Sustainable architecture is designing buildings keeping in mind environmental goals and sustainable development. The terms green architecture or green buildings are often used interchangeably with sustainable architecture to promote this definition further. In a broader sense and taking into account the pressing economic and political issues, sustainable architecture seeks to reduce the negative environmental impact of the buildings by increasing efficiency and moderation in the utilization of building materials, energy and development space. Similarly, green architecture denotes economical, energy-saving, environmentally-friendly, sustainable development and explores the relationship between architecture and ecology.
In a case strongly promoting sustainable architecture, some experts have laid down certain basic elements that will help us to contribute to this matter further.
Large houses generally use a tremendous amount of energy to heat and cool. They also consume far more building materials which may have their own environmental consequences. In a move to do away with such wastefulness, small houses are now being preferred allowing one to conserve energy and avoid unnecessary depletion of natural resources.
Nothing can be more comfortable for body and mind than living in a good solar-heated house. If designed ecologically, good passive solar energy provides just enough sunlight into the rooms to be absorbed by the surrounding thermal mass which acts as a heat battery and gives the warmth back into the room when the sun goes down. Crushed volcanic rock and straw bales make for good thermal mass insulation and designs in a green house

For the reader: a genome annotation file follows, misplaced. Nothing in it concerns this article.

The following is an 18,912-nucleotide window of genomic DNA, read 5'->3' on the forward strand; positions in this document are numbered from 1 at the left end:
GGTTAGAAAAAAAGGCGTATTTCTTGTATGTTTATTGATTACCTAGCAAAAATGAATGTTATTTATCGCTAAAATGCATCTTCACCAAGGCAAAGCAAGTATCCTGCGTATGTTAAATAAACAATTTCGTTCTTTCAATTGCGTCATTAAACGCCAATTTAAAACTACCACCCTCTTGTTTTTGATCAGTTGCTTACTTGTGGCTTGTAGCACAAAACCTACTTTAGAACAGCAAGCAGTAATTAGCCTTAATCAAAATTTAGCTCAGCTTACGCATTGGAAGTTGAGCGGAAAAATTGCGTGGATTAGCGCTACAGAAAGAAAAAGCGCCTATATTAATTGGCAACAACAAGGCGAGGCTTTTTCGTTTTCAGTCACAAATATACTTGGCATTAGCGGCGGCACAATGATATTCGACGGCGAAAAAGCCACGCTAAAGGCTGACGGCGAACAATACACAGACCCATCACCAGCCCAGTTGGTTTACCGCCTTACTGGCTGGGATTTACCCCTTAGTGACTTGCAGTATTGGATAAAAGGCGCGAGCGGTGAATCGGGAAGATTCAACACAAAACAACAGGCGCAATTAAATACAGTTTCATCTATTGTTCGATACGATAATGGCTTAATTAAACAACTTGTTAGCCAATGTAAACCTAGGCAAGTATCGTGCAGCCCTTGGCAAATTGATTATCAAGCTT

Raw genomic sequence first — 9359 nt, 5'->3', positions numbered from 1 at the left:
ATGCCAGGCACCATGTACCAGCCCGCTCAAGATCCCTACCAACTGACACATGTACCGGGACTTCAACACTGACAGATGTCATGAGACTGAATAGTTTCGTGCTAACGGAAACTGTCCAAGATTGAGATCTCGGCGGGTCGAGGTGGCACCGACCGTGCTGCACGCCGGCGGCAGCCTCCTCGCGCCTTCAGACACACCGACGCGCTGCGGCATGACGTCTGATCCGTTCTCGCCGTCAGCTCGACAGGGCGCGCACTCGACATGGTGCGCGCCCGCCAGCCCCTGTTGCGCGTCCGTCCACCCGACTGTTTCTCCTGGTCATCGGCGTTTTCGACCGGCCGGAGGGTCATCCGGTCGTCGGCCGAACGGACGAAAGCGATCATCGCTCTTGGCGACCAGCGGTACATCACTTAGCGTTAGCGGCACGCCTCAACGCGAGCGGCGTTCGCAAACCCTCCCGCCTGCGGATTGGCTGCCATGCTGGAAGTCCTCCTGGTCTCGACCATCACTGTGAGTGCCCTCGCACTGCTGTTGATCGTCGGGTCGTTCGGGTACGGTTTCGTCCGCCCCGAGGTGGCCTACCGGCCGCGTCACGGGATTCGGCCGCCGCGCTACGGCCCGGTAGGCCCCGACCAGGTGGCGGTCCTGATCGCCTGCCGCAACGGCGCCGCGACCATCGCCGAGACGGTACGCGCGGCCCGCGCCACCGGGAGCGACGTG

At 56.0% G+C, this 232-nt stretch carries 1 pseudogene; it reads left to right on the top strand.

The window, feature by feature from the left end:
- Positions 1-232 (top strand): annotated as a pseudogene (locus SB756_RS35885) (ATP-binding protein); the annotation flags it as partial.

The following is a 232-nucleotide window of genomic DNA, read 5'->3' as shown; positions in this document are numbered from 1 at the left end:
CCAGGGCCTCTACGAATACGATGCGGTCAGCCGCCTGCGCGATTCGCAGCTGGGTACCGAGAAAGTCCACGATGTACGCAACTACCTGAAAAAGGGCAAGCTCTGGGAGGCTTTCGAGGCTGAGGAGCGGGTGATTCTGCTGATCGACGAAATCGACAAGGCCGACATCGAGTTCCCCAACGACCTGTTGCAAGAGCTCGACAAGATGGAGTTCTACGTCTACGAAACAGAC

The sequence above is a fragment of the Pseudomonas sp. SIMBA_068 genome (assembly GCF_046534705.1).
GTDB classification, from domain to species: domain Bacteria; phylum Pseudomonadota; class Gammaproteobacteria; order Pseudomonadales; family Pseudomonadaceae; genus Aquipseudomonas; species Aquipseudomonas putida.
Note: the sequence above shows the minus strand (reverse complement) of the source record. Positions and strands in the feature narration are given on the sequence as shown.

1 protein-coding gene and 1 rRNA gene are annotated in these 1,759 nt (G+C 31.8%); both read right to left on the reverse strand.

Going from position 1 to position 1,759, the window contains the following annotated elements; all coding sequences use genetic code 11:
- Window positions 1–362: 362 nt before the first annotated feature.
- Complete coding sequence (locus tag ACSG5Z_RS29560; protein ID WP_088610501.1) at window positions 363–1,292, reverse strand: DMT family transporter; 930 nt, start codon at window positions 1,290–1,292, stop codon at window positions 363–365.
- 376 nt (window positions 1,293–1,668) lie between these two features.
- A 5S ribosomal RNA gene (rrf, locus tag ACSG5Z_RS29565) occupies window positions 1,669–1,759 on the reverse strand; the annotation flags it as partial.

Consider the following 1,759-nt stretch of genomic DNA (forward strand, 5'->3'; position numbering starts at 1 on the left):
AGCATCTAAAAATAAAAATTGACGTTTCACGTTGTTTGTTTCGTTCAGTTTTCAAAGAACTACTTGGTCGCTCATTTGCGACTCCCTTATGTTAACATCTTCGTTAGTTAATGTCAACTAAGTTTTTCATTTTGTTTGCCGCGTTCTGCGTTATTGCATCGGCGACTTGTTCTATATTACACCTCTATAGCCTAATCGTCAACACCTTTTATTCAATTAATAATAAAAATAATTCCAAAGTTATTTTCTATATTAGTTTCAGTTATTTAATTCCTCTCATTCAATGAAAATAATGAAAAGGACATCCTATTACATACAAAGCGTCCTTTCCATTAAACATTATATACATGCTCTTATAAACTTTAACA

Among the several ways to conserve fossil fuel and produce electricity are using the natural powers of the sun, wind, or water.
The use of low water capacity toilets, flow restrictors at shower heads and faucet aerators are now being used as a part of sustainable architecture. More radical water conservation approaches include diverting gray water from bathing, clothes washing and bathroom sinks to watering plants; catching rain water from roofs and paved areas for domestic use. Landscaping with drought tolerant plants can also save water.
Using local and natural materials
Nature has been benevolent enough to provide us with several materials to build with, no matter what region you live in. If you use local materials for construction, processing and transporting hassles are minimized thereby also keeping environmental and economic costs low. From both, an aesthetic and health point of view, building with natural materials also helps sustainable development. Natural materials would include stone, glass, lime or mud plasters, adobe or rammed earth, bricks, tiles, untreated wood, cork, paper, reeds, bamboo, canes and grasses as well as all natural fibers. Including plants in your living space can greatly enhance the natural ambiance. Plants not only look nice, but they also release oxygen into the air, and some of them can actually filter some pollutants out of the air.
Saving our forests
While wood is most definitely a renewable source of energy we have gone beyond sustainable harvesting and ruined our eco-systems through deforestation. Wood must be used as little as possible and mainly for decorations. Cull dead trees for structural supports. Use masonry, straw bales; paper crepe, cob, adobe, rocks, bags of volcanic rock, etc., instead of wood. Homes can be made with certified sustainable harvested trees. This means that the forests where the trees are cut down from are carefully monitored to ensure that the health and character of the forest is maintained. Only certain trees are culled periodically, leaving the remaining trees to grow and contribute to a healthy ecosystem.
One of the important elements of sustainable architecture is durability. If a building doesn’t stand the test of time, it would be a waste of energy, from all perspective, human, resource and economic.
Credit: Source by William Brister
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